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Another great Microcredit Conference, Victoria B.C.
Category: Microcredit | By VMC-2011, 22-Mar-2011 | Viewed 8393  Comments 0
Victoria, British Columbia, Canada
Wow where does one begin to report on yet another great microcredit conference — this time in Victoria B.C. It must be so that it is best to start at the beginning. Phil Smith, co-author with Eric Truman of A Billion Bootstraps was the Friday night key note speaker. As a wealthy oil man from Tulsa Oklahoma, Phil led off with a thought provoking summary of the merits of microcredit. Some of his quotable remarks from A Billion Bootstraps used during the evening were: that the poor did not create poverty; the poor are not a problem to be solved, they are human beings with feelings; and charity is not the solution to poverty. Credit, he said, is borrowing from the future while savings involve borrowing from the past. Focusing on poverty he told us was very different from focusing on business.

Using some home spun logic Phil said he liked the work being done by microcredit entrepreneurs because "that's what I would have done". One example offered by Smith involved an encounter in a Russian bus station. Packages were coming off the people bus rather than people. It was explained to Phil that merchants in this town had decided to hire one businessman to bring in all of the merchandise (in this case arriving by bus) allowing the merchants to focus on what they did best - offer their wares in the market. 

Turning to the recent controversy with Grameen Bank in India Phil noted that politicians are renowned for wanting to have the poor in their pockets. Don't repay the loans the country's leaders told the borrowers ignoring or worse manipulating the countries long term good. In that instance the poor became a political football. Phil says that as everyone observing microcredit in the field knows, -microcredit works.

Grameen Bank's assets which total about one Billion USA Dollars are something that any developing country's politicians would like to have under their control. The action of challenging Dr Yunus and encouraging the poor not to repay loans results in banks failing but the poor still require loans. Phil asked whom do you think stepped in to loan the money, not the government but wealthy individuals often the same folks that made large contributions to political candidates.

Interest rates shot up to as much as 20% per day and non payment could mean physical punishment or extracting from members of the family extra duties often in the form of child labour. Thus abuses of the poor arise from a variety of circumstances.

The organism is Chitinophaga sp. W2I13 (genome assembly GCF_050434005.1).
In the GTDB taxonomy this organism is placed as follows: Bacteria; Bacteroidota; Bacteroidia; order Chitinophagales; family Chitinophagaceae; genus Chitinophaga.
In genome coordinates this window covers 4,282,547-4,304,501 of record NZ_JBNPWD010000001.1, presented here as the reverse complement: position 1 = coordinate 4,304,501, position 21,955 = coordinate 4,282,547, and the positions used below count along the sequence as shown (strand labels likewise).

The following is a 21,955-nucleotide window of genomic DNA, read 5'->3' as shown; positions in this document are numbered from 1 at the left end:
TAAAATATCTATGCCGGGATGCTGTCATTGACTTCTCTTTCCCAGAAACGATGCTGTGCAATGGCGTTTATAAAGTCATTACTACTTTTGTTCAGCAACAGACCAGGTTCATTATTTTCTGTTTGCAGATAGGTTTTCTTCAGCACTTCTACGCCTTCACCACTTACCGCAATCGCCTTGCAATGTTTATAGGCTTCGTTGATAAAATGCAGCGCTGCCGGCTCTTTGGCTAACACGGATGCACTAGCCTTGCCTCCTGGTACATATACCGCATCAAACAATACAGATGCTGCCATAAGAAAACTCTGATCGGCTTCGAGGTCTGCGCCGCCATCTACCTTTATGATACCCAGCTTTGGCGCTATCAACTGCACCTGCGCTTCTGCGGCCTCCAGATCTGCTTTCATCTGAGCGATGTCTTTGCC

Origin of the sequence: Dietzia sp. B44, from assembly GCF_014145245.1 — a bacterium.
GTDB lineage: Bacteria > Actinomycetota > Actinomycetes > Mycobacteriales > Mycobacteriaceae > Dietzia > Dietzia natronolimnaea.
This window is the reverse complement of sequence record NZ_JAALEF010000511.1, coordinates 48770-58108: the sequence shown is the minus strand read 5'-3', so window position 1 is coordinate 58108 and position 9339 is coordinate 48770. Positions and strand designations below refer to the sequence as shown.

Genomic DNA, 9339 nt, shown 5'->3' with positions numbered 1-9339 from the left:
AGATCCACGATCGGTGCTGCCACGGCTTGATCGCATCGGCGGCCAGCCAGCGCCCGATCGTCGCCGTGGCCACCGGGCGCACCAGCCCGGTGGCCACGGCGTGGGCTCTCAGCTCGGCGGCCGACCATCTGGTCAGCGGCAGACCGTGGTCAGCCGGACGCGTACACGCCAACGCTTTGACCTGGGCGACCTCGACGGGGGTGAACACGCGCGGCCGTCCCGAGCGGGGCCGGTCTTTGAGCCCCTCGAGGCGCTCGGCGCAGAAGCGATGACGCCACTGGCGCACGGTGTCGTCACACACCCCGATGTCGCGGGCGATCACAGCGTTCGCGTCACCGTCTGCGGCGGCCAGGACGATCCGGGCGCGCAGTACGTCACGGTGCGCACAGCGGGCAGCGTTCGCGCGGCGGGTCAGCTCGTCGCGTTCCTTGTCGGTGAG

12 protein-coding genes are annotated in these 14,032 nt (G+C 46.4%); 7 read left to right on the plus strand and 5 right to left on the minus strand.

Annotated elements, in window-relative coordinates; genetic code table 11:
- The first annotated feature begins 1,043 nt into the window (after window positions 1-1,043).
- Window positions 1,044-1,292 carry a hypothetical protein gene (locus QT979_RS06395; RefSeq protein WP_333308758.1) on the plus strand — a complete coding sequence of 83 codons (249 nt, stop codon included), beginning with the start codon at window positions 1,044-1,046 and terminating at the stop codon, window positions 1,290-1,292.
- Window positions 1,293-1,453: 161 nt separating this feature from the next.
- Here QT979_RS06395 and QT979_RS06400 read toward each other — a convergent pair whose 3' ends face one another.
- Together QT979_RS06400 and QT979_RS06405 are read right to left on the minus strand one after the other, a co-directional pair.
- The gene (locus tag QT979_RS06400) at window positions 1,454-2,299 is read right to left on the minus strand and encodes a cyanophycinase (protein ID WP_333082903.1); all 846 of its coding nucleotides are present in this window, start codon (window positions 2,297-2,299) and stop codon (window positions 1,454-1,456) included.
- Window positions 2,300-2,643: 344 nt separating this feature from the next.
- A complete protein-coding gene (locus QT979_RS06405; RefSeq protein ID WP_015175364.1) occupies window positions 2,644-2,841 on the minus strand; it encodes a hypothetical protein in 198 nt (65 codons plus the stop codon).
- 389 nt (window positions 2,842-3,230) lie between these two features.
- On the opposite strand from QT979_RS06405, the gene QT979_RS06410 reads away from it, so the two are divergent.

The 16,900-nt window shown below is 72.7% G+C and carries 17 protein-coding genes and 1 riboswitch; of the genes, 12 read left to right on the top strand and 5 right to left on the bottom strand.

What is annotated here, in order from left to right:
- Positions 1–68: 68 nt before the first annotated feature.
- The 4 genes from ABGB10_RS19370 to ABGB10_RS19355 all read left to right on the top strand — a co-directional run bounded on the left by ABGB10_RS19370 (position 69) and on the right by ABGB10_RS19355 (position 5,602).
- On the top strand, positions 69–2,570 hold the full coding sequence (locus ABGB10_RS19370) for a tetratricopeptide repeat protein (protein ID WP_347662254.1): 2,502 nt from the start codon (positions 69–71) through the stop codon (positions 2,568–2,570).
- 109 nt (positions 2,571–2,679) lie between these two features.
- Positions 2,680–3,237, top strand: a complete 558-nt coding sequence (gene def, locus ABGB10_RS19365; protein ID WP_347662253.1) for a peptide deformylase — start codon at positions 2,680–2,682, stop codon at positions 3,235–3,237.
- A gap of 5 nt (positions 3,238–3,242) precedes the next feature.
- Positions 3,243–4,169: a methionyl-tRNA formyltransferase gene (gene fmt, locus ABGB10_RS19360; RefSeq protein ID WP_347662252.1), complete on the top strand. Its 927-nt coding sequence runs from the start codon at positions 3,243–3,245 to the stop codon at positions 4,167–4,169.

In the USA a foreclosure rate of 3% would be higher than desired but it would be no reason for the government to force mortgage companies to quit making loans. Why Phil asked would the government of India feel compelled to make such a call?

Interest rates were explained as ranging between 25% and 45% depending on the political risk and inflation, amongst other factors. This interest payment must cover the cost of loan administration and procurement of new funding. To make the point that one could judge the relative interest of the microcredit institutions by the amount of the interest / profit which was recycled in the community. 

In the Middle-East Phil opined that the unrest is due to more than one factor. Global access to information via the internet is transforming people's aspiration particularly about better / more democratic government. High unemployment is less acceptable in light of global possibilities — a little like Aristotle's famous quote that poverty is the parent of revolution and crime.

Microcredit works less well in the developed world Phil said because here, the assumptions of microcredit don't fit. In the developed countries, it is necessary to subsidize overhead because we can't cut the cost on loan repayments. Also, in USA the driver of change — technology — actually creates less community, anathema to the strength of microcredit in the developing countries. People here are less willing, Phil says, to co-sign for others. 

In many situations here, a potential borrower doesn't know 8 people that would co-sign for a loan. And still there is no collateral.  Time is critical for the poor. Borrowers will repay their loans over the computer or cell phone and not attend the business training meetings. Phil summed up the difficulty of the evolution of microcredit in the developing world when he said the focus on poverty is not the same as the focus on business "they are doing what I would do".

For a more fulsome review of the 2011 Victoria Microcredit Conference visit: http://www.microcredit2011.org/

Steve Rickard, Founding President
Rotarian Action Group for Microcredit
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